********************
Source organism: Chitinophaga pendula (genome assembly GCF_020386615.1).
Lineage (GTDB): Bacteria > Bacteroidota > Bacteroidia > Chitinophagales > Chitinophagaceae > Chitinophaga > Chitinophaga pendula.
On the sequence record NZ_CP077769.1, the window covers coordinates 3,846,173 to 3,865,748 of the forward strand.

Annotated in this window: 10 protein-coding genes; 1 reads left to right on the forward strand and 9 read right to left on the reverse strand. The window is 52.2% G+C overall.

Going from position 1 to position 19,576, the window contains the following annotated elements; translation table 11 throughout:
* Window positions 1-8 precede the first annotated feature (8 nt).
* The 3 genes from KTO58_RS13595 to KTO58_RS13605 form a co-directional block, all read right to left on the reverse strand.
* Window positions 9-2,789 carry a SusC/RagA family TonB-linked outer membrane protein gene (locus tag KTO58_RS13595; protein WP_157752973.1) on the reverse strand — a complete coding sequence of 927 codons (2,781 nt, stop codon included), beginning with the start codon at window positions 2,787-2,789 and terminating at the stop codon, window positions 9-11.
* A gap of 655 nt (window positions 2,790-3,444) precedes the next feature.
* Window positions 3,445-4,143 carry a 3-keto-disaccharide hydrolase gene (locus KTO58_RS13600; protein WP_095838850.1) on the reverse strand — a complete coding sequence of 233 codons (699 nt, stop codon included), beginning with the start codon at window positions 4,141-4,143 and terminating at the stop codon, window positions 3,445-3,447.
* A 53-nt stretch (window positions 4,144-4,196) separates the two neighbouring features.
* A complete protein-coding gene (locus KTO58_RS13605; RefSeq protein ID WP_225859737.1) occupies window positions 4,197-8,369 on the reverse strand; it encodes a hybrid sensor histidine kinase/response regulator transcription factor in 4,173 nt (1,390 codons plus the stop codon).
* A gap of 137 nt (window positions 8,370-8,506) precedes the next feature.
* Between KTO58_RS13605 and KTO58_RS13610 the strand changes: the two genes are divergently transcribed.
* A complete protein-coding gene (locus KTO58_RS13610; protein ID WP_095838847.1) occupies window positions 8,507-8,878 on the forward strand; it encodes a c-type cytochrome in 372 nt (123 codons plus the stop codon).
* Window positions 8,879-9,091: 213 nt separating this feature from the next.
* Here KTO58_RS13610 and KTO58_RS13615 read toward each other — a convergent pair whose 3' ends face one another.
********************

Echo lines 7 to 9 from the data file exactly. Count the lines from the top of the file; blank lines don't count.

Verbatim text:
* The 3 genes from KTO58_RS13595 to KTO58_RS13605 form a co-directional block, all read right to left on the reverse strand.
* Window positions 9-2,789 carry a SusC/RagA family TonB-linked outer membrane protein gene (locus tag KTO58_RS13595; protein WP_157752973.1) on the reverse strand — a complete coding sequence of 927 codons (2,781 nt, stop codon included), beginning with the start codon at window positions 2,787-2,789 and terminating at the stop codon, window positions 9-11.
* A gap of 655 nt (window positions 2,790-3,444) precedes the next feature.